The regulation in question would impose significant costs on the U.S economy, and it won’t help Europeans. In fact, it is an affront to Europeans, as it removes existing legal privacy protections European citizens now enjoy who hold deposits in American banks. The reversal will mean that Europeans simply will move their money from U.S. banks to other low‐tax havens that guarantee financial privacy, meaning less loan money available for the U.S. economy — and not more revenue for European states. Since the information the IRS wants to collect is not needed to enforce U.S. tax law, it seems fair to ask whose interests the IRS and Treasury bureaucrats are serving.
The proposal is based on a scheme that was first floated three days before President Clinton left office. The original deal — like the current IRS proposition — would force U.S. banks to report the deposit interest they pay to account holders from other countries. The IRS admitted then — and admits now — that this regulation is not designed to help the U.S. government collect taxes. Instead, it is to help foreign governments tax income earned in America. Furthermore, the IRS still refuses to conduct legally required cost‐benefit analyses. Why? To hide the fact that this regulation would have a terrible effect on U.S economic performance and could drive several hundred billion dollars out of the U.S. economy.
To its credit, the Bush administration initially blocked the proposal. But that turned out to be a short‐term victory. With Paul O’Neill trotting around the globe giving U.S. tax dollars to corrupt‐prone foreign governments, the IRS figured it could re‐package the proposal. The only difference is that the original regulation required reporting on all foreign depositors, while the new proposal targets residents of 15 major European nations and a few other countries like New Zealand and Australia.
By resuscitating this initiative, the IRS demonstrates its willingness to put the interests of tax collectors above the interests of the American and European people — and jeopardize an already weak global economy.
But are U.S. bureaucrats even doing a favor to European governments? Probably not. Investors from overseas seek low taxes and financial privacy. So investors who will withdraw their money from the U.S. economy won’t bring it back to Europe’s high tax environment, but will shift their assets to other low tax jurisdictions.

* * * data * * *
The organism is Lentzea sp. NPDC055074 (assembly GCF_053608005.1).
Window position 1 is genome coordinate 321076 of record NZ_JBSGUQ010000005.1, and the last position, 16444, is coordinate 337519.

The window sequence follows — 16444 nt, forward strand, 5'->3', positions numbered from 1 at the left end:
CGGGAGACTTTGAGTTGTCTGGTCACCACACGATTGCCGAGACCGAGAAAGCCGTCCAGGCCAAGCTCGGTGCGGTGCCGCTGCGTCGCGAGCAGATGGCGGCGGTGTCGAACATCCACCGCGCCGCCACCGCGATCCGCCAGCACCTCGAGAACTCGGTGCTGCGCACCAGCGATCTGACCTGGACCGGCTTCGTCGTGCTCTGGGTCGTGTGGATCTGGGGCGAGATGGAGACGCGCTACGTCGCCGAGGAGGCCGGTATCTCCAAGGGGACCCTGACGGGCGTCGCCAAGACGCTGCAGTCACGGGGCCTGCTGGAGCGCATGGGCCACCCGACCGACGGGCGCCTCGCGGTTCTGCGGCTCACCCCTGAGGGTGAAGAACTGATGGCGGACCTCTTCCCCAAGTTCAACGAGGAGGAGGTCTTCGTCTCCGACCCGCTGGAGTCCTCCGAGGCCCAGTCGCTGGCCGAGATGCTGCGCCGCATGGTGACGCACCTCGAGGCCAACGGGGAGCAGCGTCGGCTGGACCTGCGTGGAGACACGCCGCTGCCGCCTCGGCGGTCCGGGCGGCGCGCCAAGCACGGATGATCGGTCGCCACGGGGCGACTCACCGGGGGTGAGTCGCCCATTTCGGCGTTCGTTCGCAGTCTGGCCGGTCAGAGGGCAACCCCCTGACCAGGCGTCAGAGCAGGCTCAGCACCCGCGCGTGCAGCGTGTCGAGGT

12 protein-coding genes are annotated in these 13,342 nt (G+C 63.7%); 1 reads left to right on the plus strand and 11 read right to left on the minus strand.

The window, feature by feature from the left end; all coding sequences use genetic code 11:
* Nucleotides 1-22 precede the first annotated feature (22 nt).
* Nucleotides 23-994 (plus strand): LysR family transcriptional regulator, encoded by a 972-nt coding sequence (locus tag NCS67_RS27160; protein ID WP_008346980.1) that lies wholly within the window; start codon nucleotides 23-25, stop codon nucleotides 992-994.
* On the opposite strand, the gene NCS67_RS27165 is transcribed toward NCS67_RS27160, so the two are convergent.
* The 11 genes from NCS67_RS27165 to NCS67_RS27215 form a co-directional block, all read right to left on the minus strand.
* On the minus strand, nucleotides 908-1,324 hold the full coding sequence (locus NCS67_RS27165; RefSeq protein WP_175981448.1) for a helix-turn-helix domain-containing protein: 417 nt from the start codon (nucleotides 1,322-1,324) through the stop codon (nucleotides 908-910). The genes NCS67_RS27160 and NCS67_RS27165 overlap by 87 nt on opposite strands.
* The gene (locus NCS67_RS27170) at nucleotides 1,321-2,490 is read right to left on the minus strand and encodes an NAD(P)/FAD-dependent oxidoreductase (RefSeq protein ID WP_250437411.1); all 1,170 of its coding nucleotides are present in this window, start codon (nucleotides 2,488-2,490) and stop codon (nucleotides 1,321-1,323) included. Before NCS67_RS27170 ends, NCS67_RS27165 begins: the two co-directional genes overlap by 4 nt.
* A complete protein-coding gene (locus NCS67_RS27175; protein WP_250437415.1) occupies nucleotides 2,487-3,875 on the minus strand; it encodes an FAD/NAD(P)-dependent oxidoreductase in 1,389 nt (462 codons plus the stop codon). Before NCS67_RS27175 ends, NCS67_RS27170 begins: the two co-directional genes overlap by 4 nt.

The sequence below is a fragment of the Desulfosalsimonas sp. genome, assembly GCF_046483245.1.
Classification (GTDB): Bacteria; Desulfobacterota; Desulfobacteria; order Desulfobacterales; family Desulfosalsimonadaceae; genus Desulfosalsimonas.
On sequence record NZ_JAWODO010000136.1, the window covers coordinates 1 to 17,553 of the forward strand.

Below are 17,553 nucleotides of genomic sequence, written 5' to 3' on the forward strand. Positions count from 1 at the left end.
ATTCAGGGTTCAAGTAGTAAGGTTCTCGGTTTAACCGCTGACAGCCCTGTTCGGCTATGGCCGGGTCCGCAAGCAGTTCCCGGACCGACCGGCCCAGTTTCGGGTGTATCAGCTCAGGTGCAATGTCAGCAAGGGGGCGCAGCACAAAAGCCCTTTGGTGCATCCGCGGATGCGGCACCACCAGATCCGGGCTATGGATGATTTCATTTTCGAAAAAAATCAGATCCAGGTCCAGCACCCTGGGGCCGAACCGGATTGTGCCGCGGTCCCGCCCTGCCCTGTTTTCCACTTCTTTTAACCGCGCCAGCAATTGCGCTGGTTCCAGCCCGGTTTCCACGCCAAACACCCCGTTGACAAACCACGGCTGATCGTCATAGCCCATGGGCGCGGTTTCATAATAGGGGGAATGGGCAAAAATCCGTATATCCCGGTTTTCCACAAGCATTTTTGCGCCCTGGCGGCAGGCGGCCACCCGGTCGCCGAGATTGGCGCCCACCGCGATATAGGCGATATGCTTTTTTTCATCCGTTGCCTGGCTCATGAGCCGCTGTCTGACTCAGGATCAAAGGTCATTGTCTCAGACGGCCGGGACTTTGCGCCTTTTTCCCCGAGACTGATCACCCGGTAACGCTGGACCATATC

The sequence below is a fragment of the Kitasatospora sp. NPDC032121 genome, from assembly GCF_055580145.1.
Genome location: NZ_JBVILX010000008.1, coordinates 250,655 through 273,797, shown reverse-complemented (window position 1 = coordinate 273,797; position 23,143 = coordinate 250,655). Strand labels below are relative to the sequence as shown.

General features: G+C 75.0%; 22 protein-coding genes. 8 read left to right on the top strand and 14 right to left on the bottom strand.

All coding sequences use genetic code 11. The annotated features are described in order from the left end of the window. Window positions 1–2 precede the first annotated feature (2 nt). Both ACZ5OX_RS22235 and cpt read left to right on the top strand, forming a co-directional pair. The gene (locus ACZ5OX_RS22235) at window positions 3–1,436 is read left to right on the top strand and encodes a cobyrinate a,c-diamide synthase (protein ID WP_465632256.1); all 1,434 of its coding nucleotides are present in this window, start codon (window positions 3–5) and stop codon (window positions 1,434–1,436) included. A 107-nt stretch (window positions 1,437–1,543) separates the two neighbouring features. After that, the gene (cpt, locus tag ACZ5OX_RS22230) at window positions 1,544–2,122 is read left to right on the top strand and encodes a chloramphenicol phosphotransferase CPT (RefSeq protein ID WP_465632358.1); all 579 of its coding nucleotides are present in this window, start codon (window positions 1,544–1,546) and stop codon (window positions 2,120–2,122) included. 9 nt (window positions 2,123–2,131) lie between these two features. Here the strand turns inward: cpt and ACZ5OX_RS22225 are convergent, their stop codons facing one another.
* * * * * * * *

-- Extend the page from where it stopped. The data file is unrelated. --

There is no economic justification for this regulation. Not only is it bad policy, but it also disregards existing laws. For many years now, interest on bank deposits paid to non‐residents has been tax‐free unless connected with the conduct of U.S. trade or business. On several occasions, Congress debated whether or not to retain the tax exemption on bank deposit interest. Each time, it ended up making the exemption permanent. And for good reason because foreigners have invested about $5 trillion in U.S. banks and companies.
The new IRS regulation is also an attack on tax reform. The much‐needed movement in the United States towards a flat tax is based on the sound economic principles that income should never be taxed more than once and that governments should only tax income earned inside national borders. The new regulation would hinder the effort to reform the tax system because now foreign governments would have the power to double‐tax income earned in America.
Make no mistake, if the IRS regulation is implemented, fewer foreigners will invest money in this country. Most importantly, those who already have money in the country will shift their investments to other lower tax jurisdictions where the IRS rule would not apply, such as Switzerland, Hong Kong, or the Cayman Islands. European investors will lose historic legal protections and face double taxation. Europe’s economy will not benefit. And the giant U.S. economy that is the engine for worldwide prosperity will suffer.
If Paul O’Neill really believes in what he says, he should stop by Washington sometime, and regain control over the bureaucrats at Treasury and the IRS.